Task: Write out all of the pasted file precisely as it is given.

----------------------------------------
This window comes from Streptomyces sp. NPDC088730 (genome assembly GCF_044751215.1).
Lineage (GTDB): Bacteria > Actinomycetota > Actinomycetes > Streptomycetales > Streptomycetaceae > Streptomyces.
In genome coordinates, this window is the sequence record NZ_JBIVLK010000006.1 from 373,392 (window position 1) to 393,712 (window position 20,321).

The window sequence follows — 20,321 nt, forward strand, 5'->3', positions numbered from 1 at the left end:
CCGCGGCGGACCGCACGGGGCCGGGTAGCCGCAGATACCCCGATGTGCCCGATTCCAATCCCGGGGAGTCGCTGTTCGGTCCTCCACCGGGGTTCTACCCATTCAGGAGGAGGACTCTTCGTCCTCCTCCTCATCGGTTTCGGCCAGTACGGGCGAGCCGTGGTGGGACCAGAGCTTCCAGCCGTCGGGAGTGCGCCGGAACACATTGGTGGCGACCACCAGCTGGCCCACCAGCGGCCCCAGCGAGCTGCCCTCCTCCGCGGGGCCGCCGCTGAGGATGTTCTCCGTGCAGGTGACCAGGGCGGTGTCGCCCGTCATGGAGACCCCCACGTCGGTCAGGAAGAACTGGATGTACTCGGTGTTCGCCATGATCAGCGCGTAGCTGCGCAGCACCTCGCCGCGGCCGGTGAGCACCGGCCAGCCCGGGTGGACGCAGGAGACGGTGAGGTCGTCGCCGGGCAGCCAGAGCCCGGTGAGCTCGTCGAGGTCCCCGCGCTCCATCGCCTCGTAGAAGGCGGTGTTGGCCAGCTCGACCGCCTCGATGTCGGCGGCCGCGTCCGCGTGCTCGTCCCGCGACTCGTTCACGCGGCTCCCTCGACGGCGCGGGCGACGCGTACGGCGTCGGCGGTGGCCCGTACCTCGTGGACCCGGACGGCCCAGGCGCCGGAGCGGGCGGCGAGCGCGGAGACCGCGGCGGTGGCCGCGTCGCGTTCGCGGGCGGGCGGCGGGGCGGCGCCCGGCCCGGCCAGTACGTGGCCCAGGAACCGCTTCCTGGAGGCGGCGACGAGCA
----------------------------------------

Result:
This window comes from Streptomyces sp. NPDC088730 (genome assembly GCF_044751215.1).
Lineage (GTDB): Bacteria > Actinomycetota > Actinomycetes > Streptomycetales > Streptomycetaceae > Streptomyces.
In genome coordinates, this window is the sequence record NZ_JBIVLK010000006.1 from 373,392 (window position 1) to 393,712 (window position 20,321).

The window sequence follows — 20,321 nt, forward strand, 5'->3', positions numbered from 1 at the left end:
CCGCGGCGGACCGCACGGGGCCGGGTAGCCGCAGATACCCCGATGTGCCCGATTCCAATCCCGGGGAGTCGCTGTTCGGTCCTCCACCGGGGTTCTACCCATTCAGGAGGAGGACTCTTCGTCCTCCTCCTCATCGGTTTCGGCCAGTACGGGCGAGCCGTGGTGGGACCAGAGCTTCCAGCCGTCGGGAGTGCGCCGGAACACATTGGTGGCGACCACCAGCTGGCCCACCAGCGGCCCCAGCGAGCTGCCCTCCTCCGCGGGGCCGCCGCTGAGGATGTTCTCCGTGCAGGTGACCAGGGCGGTGTCGCCCGTCATGGAGACCCCCACGTCGGTCAGGAAGAACTGGATGTACTCGGTGTTCGCCATGATCAGCGCGTAGCTGCGCAGCACCTCGCCGCGGCCGGTGAGCACCGGCCAGCCCGGGTGGACGCAGGAGACGGTGAGGTCGTCGCCGGGCAGCCAGAGCCCGGTGAGCTCGTCGAGGTCCCCGCGCTCCATCGCCTCGTAGAAGGCGGTGTTGGCCAGCTCGACCGCCTCGATGTCGGCGGCCGCGTCCGCGTGCTCGTCCCGCGACTCGTTCACGCGGCTCCCTCGACGGCGCGGGCGACGCGTACGGCGTCGGCGGTGGCCCGTACCTCGTGGACCCGGACGGCCCAGGCGCCGGAGCGGGCGGCGAGCGCGGAGACCGCGGCGGTGGCCGCGTCGCGTTCGCGGGCGGGCGGCGGGGCGGCGCCCGGCCCGGCCAGTACGTGGCCCAGGAACCGCTTCCTGGAGGCGGCGACGAGCA